Breastfeeding is the most natural start to life for a baby and can have lifelong health benefits for both mother and baby. 

Breastfeeding protects the baby against ear and chest infections, stomach upsets, diarrhoea, asthma, eczema, allergies and even obesity. Breastfeeding mothers are less likely to develop breast and ovarian cancer and osteoporosis later in life.

Babies don’t need anything but breast milk for the first six months to provide all the necessary nutrition. Giving anything else will decrease the supply of breast milk and lessen the health benefits of breastfeeding.

Solids can be introduced alongside the usual milk feeds from six months, when the baby’s development shows they are ready to cope with solids well.

The Department of Health recommends breastfeeding for at least a year, as it continues to provide both significant nutrition and protection from illnesses.

UNICEF Baby Friendly

Lewisham and Greenwich health visiting services have Stage 3 UNICEF Baby Friendly accreditation for breastfeeding. Queen Elizabeth Hospital has also achieved full Baby Friendly Stage 3 accreditation. This is a fantastic and very prestigious achievement for the Trust.

The UNICEF Baby Friendly Standards aim to improve the information, support and encouragement provided in order to promote, protect and support breastfeeding and appropriate introduction to solid foods. This means that midwives, health visitors and other health and professionals receive high quality Baby Friendly training to support breastfeeding mothers effectively. For more information on the UNICEF Baby Friendly initiative please see

Breastfeeding support

Many mothers find they need some support with breastfeeding. This can be any time from getting started through to your child’s final breastfeeds.

There are several drop-in breastfeeding hubs across Lewisham and Greenwich where parents can access for breastfeeding support. This support is provided by health visiting team, midwife and peer supporters who have been trained. No appointment is required.

Mothers are also welcome to attend during pregnancy and ask any questions they may have about feeding their baby, or as an opportunity to meet other mothers informally in your local area.

Mothers who are formula or mixed feeding their baby are also welcome to attend for advice and support.

Breastfeeding hubs in Greenwich (link to Oxleas NHS Trust)

Breastfeeding hubs in Lewisham



Downderry Children's Centre, Shroffold Road, Downham BR1 5PD


10am–12 noon

Bellingham Children's Centre, 109a Randlesdown Road, Catford SE6 3HB

Tuesdays (term time)

10am–12 noon

Deptford Breastfeeding Group, Shaftsbury Centre, Frankham Street, Deptford SE8 4RN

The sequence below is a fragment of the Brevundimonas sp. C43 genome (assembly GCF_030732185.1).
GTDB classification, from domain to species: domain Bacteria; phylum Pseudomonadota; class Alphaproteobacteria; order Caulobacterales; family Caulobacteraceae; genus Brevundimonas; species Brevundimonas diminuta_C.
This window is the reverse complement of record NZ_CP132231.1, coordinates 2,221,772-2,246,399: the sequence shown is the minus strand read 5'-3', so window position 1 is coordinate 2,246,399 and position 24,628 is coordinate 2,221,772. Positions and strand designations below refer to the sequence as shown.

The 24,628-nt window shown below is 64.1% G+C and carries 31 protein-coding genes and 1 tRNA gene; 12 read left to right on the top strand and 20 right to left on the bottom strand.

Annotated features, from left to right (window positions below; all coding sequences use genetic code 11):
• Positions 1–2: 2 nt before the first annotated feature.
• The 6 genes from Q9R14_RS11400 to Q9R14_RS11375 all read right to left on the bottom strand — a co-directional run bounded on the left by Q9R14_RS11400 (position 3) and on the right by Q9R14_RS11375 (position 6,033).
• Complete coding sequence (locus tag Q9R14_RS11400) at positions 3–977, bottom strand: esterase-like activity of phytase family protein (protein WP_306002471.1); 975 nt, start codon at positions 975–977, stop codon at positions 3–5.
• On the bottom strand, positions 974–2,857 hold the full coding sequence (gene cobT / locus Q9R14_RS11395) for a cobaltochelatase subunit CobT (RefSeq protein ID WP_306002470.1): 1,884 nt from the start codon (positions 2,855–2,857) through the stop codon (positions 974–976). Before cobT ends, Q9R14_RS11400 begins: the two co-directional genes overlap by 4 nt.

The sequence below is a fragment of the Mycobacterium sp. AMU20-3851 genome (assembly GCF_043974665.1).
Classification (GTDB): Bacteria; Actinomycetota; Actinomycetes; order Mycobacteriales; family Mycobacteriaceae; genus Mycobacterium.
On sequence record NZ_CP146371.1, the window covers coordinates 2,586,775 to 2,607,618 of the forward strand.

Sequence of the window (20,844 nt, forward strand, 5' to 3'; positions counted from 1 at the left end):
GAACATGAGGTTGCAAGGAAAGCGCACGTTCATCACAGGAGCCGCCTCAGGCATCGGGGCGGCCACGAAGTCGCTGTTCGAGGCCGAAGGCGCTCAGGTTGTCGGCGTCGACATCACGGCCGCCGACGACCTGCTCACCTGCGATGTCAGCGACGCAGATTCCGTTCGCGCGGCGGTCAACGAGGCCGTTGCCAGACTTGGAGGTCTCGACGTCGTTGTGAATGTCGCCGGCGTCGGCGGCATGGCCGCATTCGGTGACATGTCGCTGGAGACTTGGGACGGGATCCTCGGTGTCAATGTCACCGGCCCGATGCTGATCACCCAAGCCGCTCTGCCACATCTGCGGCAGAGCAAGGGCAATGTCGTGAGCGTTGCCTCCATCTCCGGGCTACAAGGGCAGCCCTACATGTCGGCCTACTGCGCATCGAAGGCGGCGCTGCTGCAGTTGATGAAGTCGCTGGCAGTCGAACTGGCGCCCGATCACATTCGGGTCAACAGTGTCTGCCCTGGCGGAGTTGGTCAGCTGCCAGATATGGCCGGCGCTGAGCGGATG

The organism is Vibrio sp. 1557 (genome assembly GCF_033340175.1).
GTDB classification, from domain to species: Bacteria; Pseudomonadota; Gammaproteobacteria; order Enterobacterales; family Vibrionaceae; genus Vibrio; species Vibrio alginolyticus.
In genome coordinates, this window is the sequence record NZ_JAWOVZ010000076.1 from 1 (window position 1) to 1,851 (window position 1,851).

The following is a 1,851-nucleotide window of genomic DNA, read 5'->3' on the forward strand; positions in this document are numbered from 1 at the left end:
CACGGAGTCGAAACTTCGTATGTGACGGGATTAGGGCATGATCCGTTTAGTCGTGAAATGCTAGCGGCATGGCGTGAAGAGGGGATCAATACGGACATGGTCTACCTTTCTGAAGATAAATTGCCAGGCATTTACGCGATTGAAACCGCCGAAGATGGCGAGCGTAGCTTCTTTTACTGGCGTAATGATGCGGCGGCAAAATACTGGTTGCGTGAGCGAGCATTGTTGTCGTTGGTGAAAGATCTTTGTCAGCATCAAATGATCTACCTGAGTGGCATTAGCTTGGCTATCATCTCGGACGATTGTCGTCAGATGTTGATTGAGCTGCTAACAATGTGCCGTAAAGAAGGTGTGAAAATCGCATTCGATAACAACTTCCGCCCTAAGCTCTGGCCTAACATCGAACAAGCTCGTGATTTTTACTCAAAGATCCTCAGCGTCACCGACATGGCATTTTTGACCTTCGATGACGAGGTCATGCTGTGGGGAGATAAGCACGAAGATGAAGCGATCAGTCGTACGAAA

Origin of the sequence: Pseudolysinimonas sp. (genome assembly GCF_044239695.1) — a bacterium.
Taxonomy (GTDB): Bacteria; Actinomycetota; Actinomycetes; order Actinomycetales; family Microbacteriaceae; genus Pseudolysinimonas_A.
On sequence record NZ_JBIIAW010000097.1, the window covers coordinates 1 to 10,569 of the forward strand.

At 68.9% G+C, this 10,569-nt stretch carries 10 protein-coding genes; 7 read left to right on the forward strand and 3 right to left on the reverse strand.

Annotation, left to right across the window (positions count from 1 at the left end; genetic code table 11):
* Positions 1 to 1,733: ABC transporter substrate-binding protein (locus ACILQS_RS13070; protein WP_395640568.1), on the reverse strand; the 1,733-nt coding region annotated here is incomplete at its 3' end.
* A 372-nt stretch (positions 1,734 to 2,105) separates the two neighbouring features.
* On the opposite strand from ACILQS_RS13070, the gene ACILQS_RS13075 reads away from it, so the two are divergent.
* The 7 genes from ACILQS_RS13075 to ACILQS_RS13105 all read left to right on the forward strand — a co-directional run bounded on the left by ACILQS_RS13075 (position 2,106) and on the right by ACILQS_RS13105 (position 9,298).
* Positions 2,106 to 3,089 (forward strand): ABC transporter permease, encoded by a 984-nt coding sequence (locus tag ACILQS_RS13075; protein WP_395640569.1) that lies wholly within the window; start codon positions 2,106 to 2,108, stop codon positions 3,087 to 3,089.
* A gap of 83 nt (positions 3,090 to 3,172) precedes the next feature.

Wednesdays (term time)


The Milky Way at Baring Road Surgery, Baring Road, Lee SE12 0DS


12 noon–2pm

Eliot Bank Children's Centre, Thorpewood Avenue, Sydenham SE26 3HB


10am–12 noon

Waldron Health Centre, Suite 1, Amersham Vale, New Cross SE14 6LD


10am–12 noon

Manor House Library, 34 Old Road, 1st Floor, SE13 5SY


10am–12 noon

Sydenham Green Health Centre, 26 Holmshaw Close, SE26 4TH


12 noon–2pm

Holy Trinity Centre
Corner of Orchard Hill and Bennett Grove, Lewisham SE13 7QZ

Top tips for breastfeeding

  • Keep your baby close, with as much skin-to-skin contact as possible
  • Babies like to breastfeed often, some very often!  This does not mean that your milk supply is not enough.  Babies like some feeds to be ‘meals’ and others to be ‘snacks’, just like adults.
  • It is not possible to overfeed a breastfed baby.
  • Be sure to get the right latch – checking that your baby is attached correctly to the breast is crucial for comfortable and successful breastfeeding. If you’re feeling pain throughout the feed, your baby’s latch may not be correct. Remember CHIN:
    Close and chin leading
    Head free
    In line
    Nose to nipple
  • Feel reassured that your baby will be getting enough milk if they are feeding at least eight times in 24 hours and they have at least six wet and two dirty nappies daily (from one week old; before this, babies may feed more and have produce more urine and stools)
  • Always seek help if you have any concerns, especially if you have pain when your baby feeds.

Returning to work

If you are thinking of returning to work or study and you want to continue to breastfeed, you should be able to express and store your milk in a safe place. If you would like further information, please attend one of the breastfeeding hubs.

Breastfeeding peer supporters

Are you a current or previous breastfeeding mother, passionate about breastfeeding and keen to use your knowledge and experience to support other Lewisham mothers on their breastfeeding journey?

The breastfeeding peer supporter course gives learners a nationally recognised open college network qualification which, along with the volunteer experience and up to date references, could help with job opportunities or as a route into further education.

The course is open to mothers of all ages and backgrounds to enable them to widen their knowledge, skills and experience to support breastfeeding in Lewisham.

To apply for the peer supporter course you do not need any qualifications, all we ask is that you have had some experience of breastfeeding your baby and a passion and commitment to volunteer and support other Lewisham mothers.

Once qualified, you will receive regular supervision and ongoing training, with the course often opening the door to many other volunteering and career opportunities.

The next peer supporter course will start in spring 2018 and will consist of a two-hour session per week, run over six weeks. There will be a crèche facility available, with babies in arms welcome in the training room.

To find out more and register your interest, please email or call Ade Olotu, Neighbourhood Health Visitor lead, on 020 30493441 or email